Melbourne University Law Review

Melbourne University Law Review is a periodical covering law. Since it was founded in 1957, it is published three times a year by the University of Melbourne.Subjects for Melbourne University Law Review include: Law.

Articles from Vol. 36, No. 2, August

Can the Common Law Adjudicate Historical Suffering?
[The case of South Australia v Lampard-Trevorrow opens up key questions about the capacity and willingness of the common law to adjudicate past acts of the state. This article considers the significance of the appeal decision by examining what distinguishes...
Conduct of Laws: Native Title, Responsibility, and Some Limits of Jurisdictional Thinking
[It is now twenty years since the High Court of Australia designated 'native title' as the site of engagement of Australian common law and jurisprudence with Indigenous law and jurisprudence in Mabo v Queensland [No 2]. Common law jurisprudence, however,...
Legal Emigres and the Development of Australian Tort Law
[The intellectual history of Australian private law remains largely unwritten because Australia was seen as merely following the law as laid down in England. This article challenges the traditional paradigm by considering the influence of a number...
Making Sense of the Compensation Remedy in Cases of Accessorial Liability under the Fair Work Act
[The Fair Work Act 2009 (Cth) substantially reorganised and altered the law relating to civil penalty provisions as it existed in the Workplace Relations Act 1996 (Cth). However, there is uncertainty as to the availability of the compensation remedy...
Mandatory Sentencing for People Smuggling: Issues of Law and Policy
2 Noncompliance with Obligations under the Refugees Convention There is a further danger that, when combined with the existing provisions on criminal responsibility, (230) the statute may attribute accessorial liability to refugees, (231) contravening...
Prosecutorial Guidelines for Voluntary Euthanasia and Assisted Suicide: Autonomy, Public Confidence and High Quality Decision-Making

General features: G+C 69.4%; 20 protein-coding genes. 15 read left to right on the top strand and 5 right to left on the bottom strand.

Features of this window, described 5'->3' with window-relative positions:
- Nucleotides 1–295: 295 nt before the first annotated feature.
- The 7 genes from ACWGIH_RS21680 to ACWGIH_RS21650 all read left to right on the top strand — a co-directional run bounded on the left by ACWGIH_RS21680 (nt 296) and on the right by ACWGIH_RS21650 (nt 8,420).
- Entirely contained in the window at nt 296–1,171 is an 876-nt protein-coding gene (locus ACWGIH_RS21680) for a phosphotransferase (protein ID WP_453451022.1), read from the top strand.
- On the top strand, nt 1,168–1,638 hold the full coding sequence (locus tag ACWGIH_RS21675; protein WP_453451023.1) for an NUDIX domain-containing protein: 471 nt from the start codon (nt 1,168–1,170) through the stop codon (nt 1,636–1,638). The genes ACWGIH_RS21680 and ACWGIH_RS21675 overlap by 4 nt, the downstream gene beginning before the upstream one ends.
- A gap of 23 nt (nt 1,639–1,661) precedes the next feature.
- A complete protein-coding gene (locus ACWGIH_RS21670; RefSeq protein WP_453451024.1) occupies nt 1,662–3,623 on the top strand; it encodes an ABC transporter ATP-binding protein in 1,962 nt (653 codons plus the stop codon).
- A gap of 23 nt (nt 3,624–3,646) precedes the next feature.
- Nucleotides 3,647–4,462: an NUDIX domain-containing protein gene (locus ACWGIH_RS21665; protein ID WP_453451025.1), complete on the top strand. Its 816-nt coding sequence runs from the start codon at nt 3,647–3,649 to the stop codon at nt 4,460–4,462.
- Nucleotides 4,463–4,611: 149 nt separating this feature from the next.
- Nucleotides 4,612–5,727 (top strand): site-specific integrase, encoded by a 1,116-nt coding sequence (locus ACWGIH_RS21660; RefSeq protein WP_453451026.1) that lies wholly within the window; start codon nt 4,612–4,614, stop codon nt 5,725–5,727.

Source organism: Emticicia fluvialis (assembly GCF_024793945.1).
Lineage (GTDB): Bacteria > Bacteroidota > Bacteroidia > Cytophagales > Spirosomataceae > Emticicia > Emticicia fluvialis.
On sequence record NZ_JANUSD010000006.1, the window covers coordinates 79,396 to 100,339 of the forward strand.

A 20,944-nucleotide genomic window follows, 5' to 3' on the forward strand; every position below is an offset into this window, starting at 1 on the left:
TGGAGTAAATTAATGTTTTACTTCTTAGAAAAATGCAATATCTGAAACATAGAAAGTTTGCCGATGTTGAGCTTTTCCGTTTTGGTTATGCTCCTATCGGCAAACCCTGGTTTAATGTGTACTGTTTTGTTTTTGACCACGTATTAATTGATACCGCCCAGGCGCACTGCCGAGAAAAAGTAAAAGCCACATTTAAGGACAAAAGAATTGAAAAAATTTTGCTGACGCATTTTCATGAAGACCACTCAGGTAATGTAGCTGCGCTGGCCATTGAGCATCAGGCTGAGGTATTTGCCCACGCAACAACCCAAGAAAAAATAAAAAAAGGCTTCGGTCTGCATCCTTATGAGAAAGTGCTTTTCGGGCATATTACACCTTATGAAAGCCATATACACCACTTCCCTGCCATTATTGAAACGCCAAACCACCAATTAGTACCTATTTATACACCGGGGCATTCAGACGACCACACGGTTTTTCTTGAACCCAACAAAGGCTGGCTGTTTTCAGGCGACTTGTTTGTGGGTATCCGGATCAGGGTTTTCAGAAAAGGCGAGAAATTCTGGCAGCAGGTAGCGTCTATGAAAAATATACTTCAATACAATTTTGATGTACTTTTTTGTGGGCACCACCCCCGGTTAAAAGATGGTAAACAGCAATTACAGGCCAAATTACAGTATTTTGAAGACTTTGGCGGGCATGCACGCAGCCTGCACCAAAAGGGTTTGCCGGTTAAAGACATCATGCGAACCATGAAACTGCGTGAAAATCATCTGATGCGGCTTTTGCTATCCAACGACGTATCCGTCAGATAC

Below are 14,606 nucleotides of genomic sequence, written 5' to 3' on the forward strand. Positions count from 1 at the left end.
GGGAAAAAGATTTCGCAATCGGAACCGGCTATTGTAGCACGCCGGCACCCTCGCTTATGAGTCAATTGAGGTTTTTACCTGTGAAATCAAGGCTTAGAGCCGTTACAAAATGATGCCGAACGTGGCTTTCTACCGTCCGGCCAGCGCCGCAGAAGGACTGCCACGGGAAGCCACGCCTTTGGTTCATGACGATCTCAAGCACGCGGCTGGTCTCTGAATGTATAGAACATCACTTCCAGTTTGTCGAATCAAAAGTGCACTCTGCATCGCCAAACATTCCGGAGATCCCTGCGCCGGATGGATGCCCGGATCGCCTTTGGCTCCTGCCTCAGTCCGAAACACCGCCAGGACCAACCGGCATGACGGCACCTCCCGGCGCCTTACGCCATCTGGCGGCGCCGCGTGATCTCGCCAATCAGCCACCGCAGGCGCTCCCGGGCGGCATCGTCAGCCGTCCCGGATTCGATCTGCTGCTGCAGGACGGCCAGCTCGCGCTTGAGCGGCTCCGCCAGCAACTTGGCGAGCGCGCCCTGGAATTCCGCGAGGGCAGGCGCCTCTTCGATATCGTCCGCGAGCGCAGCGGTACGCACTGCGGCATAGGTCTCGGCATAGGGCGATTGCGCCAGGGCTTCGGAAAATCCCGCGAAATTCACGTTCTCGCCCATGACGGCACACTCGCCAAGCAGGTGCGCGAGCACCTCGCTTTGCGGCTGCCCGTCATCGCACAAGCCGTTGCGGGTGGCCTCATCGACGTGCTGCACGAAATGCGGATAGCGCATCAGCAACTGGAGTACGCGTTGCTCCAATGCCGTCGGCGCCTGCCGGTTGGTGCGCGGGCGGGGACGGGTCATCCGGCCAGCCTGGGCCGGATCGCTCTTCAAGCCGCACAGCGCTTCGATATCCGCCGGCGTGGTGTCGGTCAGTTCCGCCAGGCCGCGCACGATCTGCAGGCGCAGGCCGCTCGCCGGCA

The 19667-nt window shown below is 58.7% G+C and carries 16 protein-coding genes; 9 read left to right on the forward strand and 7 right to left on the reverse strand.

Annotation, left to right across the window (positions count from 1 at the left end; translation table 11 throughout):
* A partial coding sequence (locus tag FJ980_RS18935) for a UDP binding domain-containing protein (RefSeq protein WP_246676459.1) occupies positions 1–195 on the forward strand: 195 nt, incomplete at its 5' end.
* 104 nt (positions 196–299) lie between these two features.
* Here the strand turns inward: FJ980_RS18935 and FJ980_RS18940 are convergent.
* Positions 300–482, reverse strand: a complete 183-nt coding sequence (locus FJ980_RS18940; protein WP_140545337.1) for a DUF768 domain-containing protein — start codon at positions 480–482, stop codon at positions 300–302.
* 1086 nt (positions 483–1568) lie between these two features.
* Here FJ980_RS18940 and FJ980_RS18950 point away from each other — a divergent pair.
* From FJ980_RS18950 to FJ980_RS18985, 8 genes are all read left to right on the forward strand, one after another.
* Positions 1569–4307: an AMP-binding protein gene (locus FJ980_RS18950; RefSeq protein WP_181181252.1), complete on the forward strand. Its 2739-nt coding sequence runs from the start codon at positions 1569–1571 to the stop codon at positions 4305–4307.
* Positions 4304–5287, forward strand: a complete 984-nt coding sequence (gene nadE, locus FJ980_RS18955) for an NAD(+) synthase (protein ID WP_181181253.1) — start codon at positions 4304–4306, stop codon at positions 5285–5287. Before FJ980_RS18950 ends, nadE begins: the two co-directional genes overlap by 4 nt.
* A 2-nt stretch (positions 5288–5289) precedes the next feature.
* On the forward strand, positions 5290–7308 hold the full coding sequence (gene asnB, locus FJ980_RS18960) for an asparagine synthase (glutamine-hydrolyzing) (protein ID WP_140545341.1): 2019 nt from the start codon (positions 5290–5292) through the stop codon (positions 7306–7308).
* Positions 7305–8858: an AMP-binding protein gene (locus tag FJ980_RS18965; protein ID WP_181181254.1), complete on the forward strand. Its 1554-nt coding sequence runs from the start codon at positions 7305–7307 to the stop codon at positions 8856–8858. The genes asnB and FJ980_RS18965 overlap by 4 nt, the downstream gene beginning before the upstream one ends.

[This article proposes offence-specific guidelines for how prosecutorial discretion should be exercised in cases of voluntary euthanasia and assisted suicide. A similar policy has been produced in England and Wales but we consider it to be deficient...
Siblings but Not Twins: Making Sense of 'Mutual Trust' and 'Good Faith' in Employment Contracts
[Since the 1970s English employment law has recognised a duty not to destroy mutual trust and confidence in the employment relationship and has developed more general duties of good faith and fair dealing at work. Australian employment contract law,...
The Extraordinary Questioning and Detention Powers of the Australian Security Intelligence Organisation
[The Australian Security Intelligence Organisation Legislation (Terrorism) Amendment Act 2003 (Cth) is the most controversial piece of anti-terrorism legislation passed by the Commonwealth Parliament. The Act created a system of warrants that permit...
The Three 'R's of Recent Australian Judicial Activism: Roach, Rowe and (No) 'Riginalism
[In this article the author argues that two recent High Court of Australia decisions, Roach v Electoral Commissioner and Rowe v Electoral Commissioner, are prime examples of judicial activism, of judges employing interpretive techniques that have the...
The Truth about Honesty and Candour in Mediation: What the Tribunal Left Unsaid in Mullins' Case
[Some commentators have suggested that, as a result of the decision in Legal Services Commissioner v Mullins, legal representatives owe different standards of honesty and candour in mediation from that which they owe in litigation. This article challenges...
What/whose Knowledge? Restraints of Trade and Concepts of Knowledge
[Where are the courts currently drawing the lines, between the employer's confidential information and connections with customers and the employee's own explicit, tacit and personal knowledge, when they are asked to enforce restraints of trade? As...